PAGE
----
K Ramachandran K. Ramachandran
Companies, including non-IT firms, are making a beeline to college campuses scouting for talent, with attractive offers. The placement record is often the deciding factor in choosing an engineering college. K. Ramachandran Companies, including non-IT firms, are making a beeline for colleges scouting for talent, with attractive offers Companies, including non-IT firms, are making a beeline to college campuses scouting for talent, with attractive offers. The placement record is often the deciding factor in choosing an engineering college. K. Ramachandran
PERHAPS THE one question that is lingering in the mind of thousands of students and parents across the State is this: Do I wait for the single window admissions for the government pool? Or do I write the common entrance test for admissions to management quota seats?
Of course, there is this one group which is quite impatient, trying to `book' the available seats. This represents parents and students who are desperate either for one particular branch of study or a particular college or a set of colleges. And nothing else. They would settle for no more, no less.
However, very many parents seem to be unaware of certain trends, which insiders point to. For example, compared to 2004-05, the academic year 2005-06 saw a dramatic rise in the number of campus placements placement officers put the increase between 25 and 35 per cent depending upon the branch of study and college.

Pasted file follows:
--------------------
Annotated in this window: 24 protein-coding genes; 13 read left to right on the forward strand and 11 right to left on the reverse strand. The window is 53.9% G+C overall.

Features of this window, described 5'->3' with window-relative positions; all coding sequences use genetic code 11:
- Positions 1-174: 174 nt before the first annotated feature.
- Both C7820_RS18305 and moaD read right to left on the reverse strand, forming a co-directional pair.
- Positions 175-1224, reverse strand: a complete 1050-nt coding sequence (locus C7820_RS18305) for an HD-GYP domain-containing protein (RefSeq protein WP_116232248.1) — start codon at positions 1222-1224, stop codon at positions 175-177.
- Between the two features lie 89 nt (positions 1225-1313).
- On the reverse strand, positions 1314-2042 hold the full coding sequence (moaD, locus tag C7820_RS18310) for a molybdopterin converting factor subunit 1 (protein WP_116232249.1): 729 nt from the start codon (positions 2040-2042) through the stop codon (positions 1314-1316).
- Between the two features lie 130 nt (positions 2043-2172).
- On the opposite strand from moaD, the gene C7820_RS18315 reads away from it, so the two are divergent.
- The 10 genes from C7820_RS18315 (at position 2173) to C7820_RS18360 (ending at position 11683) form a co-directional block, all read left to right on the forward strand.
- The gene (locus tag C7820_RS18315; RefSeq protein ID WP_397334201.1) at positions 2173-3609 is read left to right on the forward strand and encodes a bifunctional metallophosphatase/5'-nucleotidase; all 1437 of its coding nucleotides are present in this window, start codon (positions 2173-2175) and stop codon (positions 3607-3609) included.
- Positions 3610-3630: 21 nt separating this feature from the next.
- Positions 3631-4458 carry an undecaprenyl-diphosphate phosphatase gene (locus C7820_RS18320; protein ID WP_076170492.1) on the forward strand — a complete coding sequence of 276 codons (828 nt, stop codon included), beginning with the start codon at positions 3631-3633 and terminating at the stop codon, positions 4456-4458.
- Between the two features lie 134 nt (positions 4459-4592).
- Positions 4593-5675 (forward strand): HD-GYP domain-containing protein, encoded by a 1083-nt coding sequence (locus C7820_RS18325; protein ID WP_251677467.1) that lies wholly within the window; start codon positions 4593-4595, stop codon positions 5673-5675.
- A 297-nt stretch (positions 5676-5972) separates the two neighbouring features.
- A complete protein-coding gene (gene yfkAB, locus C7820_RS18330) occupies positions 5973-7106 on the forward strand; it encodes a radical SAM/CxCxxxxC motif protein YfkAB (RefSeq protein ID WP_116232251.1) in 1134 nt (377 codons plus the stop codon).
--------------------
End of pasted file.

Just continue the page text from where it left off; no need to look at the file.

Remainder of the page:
In the present outgoing batch of students not merely the top-rated colleges, but even in Tier II and III colleges a large chunk of students have found high paying jobs.
Mohd. Tajudeen of Velammal Engineering College says there was a 30 per cent increase in the number of people landing up in jobs through campus placements.
This is one important aspect, placement officers in some of the colleges note, that parents need to look at seriously while looking to admit their wards.
The officers point out that even students in the non-circuit or IT-related branches have landed up in plum jobs.
"Core industry such as automobile and manufacturing industry has become a proactive recruiter," says the chairperson of a Chennai college.
For example, automobile industry has started paying high salaries nearly equal to the IT industry, a recent trend that is drawing youngsters.
Companies such as Mahindra and Mahindra, Ashok Leyland and LG pay over Rs.2 lakhs for deserving youngsters. They look for people from the Mechanical and Automobile branches. The TVS group is another active recruiter.
In Meenakshi Sunderarajan College of Engineering, almost the entire batch of Civil engineering students have found placements, some of them in the Middle East. In fact, some students had more than two offers on hand. L and T, and many developers of townships are also coming now to campus searching for bright talent in core areas such as Civil and Mechanical.
Good pay packets
Keeping with the IT industry trends, the core sector companies are offering not only good pay packets, but even incentives after training. Some of them even promise loyalty incentives for those who stick to the company for two or three years.
All these have led to a situation where almost all civil engineering and mechanical engineering students have found placement.
"The Taj group of hotels has written to us seeking bright candidates from Civil and Mechanical Engineering branches for the hotel chain. The pay is not bad at Rs.12, 500 for starters, besides incentives... ," notes another placement officer of a college, north west of Chennai.